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NMSU biologist's study of birds may lead to medical benefits for humans

"I started out wanting to be nothing more than just a bird biologist, studying these animals that are so similar to us, yet so different from us. Now I've made a discovery that's tied to several of my family members who have suffered with the lasting effects of oxygen deprivation."

Dr. Marvin Bernstein, NMSU professor of biology (NMSU photo by Darren Phillips)

The discovery by Marvin Bernstein, professor of biology at New Mexico State University, is that birds use several mechanisms to help them adapt to oxygen deprivation, or hypoxia, and intense cold.

Bernstein is the fourth presenter in the NMSU College of Arts and Sciences' Spring 2006 Colloquia. His discussion, titled "Flying Over Everest: How Do Birds Do It?," will take place at 3:30 p.m., Tuesday, Feb. 28, in Room 107 of the university's Science Hall.

Besides discussing how birds adjust to hypoxia, Bernstein also will relay how his research may eventually lead to new ways to treat victims of oxygen depriving events such as stroke.

To understand the connection, one must first understand the uniqueness of birds.

Some bird species fly at altitudes where the oxygen supply is only one-fourth as high as at sea level and where daytime temperatures are often 75 degrees below freezing. Since birds need 20 to 40 times more oxygen for flying than for resting, the feats of these high-flying birds are even more remarkable. By shifting the chemistry of some of their cells to a metabolism that requires no oxygen, birds can extract energy from their food to live and fly at extreme altitudes.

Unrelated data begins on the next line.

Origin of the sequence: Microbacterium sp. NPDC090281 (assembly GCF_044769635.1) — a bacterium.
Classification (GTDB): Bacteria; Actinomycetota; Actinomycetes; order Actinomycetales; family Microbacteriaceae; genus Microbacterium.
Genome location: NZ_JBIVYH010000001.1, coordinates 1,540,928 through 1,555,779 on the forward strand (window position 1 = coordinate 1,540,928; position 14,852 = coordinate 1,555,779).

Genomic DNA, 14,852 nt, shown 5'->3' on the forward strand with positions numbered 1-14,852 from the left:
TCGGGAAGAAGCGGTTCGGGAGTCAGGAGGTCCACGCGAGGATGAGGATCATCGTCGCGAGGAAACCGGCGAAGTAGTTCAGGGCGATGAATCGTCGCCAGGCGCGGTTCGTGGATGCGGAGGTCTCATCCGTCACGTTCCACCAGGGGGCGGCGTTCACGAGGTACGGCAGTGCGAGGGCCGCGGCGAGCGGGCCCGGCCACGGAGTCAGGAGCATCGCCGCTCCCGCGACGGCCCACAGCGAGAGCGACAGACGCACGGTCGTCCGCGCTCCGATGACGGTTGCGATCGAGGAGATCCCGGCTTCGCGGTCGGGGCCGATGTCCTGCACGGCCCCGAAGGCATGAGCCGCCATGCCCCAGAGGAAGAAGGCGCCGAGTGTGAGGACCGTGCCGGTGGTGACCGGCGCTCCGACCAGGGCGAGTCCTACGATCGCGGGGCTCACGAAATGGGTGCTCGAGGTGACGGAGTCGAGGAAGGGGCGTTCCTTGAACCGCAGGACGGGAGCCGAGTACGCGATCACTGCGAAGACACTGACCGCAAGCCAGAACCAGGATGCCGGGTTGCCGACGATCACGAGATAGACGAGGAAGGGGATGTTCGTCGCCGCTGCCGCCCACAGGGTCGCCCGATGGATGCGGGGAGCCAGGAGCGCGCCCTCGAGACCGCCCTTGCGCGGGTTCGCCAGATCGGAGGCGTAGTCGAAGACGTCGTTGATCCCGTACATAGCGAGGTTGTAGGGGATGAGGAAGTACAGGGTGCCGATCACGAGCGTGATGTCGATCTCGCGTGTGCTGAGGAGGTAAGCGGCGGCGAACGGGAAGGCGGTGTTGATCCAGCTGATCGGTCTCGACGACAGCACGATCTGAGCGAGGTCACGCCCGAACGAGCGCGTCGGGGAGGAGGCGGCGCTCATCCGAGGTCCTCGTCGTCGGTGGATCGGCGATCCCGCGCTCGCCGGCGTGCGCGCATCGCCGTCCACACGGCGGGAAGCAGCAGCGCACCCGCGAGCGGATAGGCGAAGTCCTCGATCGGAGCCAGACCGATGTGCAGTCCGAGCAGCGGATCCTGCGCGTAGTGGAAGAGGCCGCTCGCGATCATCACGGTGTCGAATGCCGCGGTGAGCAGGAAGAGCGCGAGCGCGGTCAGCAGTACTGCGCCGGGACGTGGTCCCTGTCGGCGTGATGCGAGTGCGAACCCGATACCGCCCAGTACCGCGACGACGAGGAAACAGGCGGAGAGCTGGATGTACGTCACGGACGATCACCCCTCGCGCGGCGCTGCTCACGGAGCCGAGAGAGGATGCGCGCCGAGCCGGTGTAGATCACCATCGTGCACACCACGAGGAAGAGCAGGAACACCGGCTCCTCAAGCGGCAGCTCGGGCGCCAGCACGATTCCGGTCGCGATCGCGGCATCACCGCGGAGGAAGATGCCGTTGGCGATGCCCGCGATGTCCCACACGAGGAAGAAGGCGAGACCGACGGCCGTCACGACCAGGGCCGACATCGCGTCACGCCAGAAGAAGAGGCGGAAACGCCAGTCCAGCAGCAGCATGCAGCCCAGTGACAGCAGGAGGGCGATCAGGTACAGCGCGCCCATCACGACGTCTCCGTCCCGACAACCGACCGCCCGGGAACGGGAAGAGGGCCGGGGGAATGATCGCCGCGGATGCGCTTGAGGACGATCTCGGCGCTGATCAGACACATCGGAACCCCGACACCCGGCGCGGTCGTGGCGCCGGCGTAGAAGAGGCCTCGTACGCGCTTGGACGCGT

To understand the physiological adaptations for flight and high altitude tolerance in birds, Bernstein and his students study temperature regulation, energetics, or the study of the flow and transformation of energy, cardiac and respiratory mechanisms, transport of oxygen and carbon dioxide and the regulation of body fluids. The research team also studies the effects of hypoxia at the tissue and cell levels, especially in skeletal muscles, eyes and the brain. The team recently discovered another mechanism for supplementing the oxygen supply to the brain and retina of birds exposed to hypoxia. As part of an experiment on tissue hypoxia, Bernstein and his students discovered that the body tissues store huge quantities of body fluids that can replace blood lost due to injury and, therefore, birds never suffer from shock.

Mammals do not tolerate hypoxia as well as birds. Using rats, Bernstein's team measures changes in learning ability and memory to study the effects of hypoxia. The team has discovered that rats change their metabolism in the same way as birds at high altitude. The long-term goal is not just to understand the mechanism and evolution of hypoxia tolerance; knowledge gained from studying rats may be applicable to humans.

"My hope is that we will someday reach a point where we can learn how to induce these biochemical changes in the cells of the brain of a human being when there is a stroke that shifts the metabolism to this other, previously undiscovered, set of biochemical pathways. This is much more efficient so the brain stays alive longer, reducing or eliminating permanent damage and reducing the time to recover," Bernstein said.

Other colloquia presentations scheduled for this spring semester include the following topics, presenters and dates. All presentations will begin at 3:30 p.m. in Room 107 of the NMSU Science Hall.

- "Frank Zappa was Right! Perspectives on the Future of Jazz and Classical Music" - James Shearer, Department of Music, March 14, 2006
- "Crustal Extension and Historical Earthquakes in Central Greece" - Greg Mack, Department of Geological Sciences, March 28, 2006
- "Engine and Enigma: A Learner's Journey" - Kevin McIlvoy, Department of English, April 11, 2006
- "Saving the Ranch: Conservation Easements in New Mexico" - Jack Wright, Department of Geography, April 18, 2006
- "Mexican Descent Youth at the Crossroads of Sameness and Difference: A Mosaic of Youth Cultures and Border Identity" - Cynthia Bejarano, Department of Criminal Justice, April 25, 2006